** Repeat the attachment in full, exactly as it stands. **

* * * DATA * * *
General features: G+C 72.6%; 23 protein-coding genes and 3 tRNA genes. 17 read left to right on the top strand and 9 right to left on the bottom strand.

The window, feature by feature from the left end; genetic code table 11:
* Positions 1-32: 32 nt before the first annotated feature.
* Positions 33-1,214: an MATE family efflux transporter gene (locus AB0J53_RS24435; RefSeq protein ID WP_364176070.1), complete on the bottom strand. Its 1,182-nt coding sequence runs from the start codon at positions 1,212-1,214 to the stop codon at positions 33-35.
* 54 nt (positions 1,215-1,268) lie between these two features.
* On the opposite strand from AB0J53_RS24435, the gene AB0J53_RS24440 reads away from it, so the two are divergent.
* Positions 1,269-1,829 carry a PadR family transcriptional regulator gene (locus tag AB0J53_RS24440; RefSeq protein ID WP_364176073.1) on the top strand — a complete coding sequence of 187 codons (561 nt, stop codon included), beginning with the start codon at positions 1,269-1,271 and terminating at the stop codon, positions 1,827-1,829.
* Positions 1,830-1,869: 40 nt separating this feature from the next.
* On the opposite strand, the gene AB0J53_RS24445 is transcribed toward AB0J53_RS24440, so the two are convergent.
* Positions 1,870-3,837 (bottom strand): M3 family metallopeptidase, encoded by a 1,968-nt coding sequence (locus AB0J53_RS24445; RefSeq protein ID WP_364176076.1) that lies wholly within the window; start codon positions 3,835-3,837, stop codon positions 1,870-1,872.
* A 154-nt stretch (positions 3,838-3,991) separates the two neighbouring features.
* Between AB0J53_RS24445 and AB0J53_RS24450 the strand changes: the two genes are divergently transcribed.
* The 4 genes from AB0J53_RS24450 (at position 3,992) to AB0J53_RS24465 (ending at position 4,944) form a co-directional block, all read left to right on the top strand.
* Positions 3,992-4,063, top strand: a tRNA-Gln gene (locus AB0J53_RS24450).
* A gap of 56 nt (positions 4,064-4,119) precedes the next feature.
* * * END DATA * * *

General features: G+C 72.6%; 23 protein-coding genes and 3 tRNA genes. 17 read left to right on the top strand and 9 right to left on the bottom strand.

The window, feature by feature from the left end; genetic code table 11:
* Positions 1-32: 32 nt before the first annotated feature.
* Positions 33-1,214: an MATE family efflux transporter gene (locus AB0J53_RS24435; RefSeq protein ID WP_364176070.1), complete on the bottom strand. Its 1,182-nt coding sequence runs from the start codon at positions 1,212-1,214 to the stop codon at positions 33-35.
* 54 nt (positions 1,215-1,268) lie between these two features.
* On the opposite strand from AB0J53_RS24435, the gene AB0J53_RS24440 reads away from it, so the two are divergent.
* Positions 1,269-1,829 carry a PadR family transcriptional regulator gene (locus tag AB0J53_RS24440; RefSeq protein ID WP_364176073.1) on the top strand — a complete coding sequence of 187 codons (561 nt, stop codon included), beginning with the start codon at positions 1,269-1,271 and terminating at the stop codon, positions 1,827-1,829.
* Positions 1,830-1,869: 40 nt separating this feature from the next.
* On the opposite strand, the gene AB0J53_RS24445 is transcribed toward AB0J53_RS24440, so the two are convergent.
* Positions 1,870-3,837 (bottom strand): M3 family metallopeptidase, encoded by a 1,968-nt coding sequence (locus AB0J53_RS24445; RefSeq protein ID WP_364176076.1) that lies wholly within the window; start codon positions 3,835-3,837, stop codon positions 1,870-1,872.
* A 154-nt stretch (positions 3,838-3,991) separates the two neighbouring features.
* Between AB0J53_RS24445 and AB0J53_RS24450 the strand changes: the two genes are divergently transcribed.
* The 4 genes from AB0J53_RS24450 (at position 3,992) to AB0J53_RS24465 (ending at position 4,944) form a co-directional block, all read left to right on the top strand.
* Positions 3,992-4,063, top strand: a tRNA-Gln gene (locus AB0J53_RS24450).
* A gap of 56 nt (positions 4,064-4,119) precedes the next feature.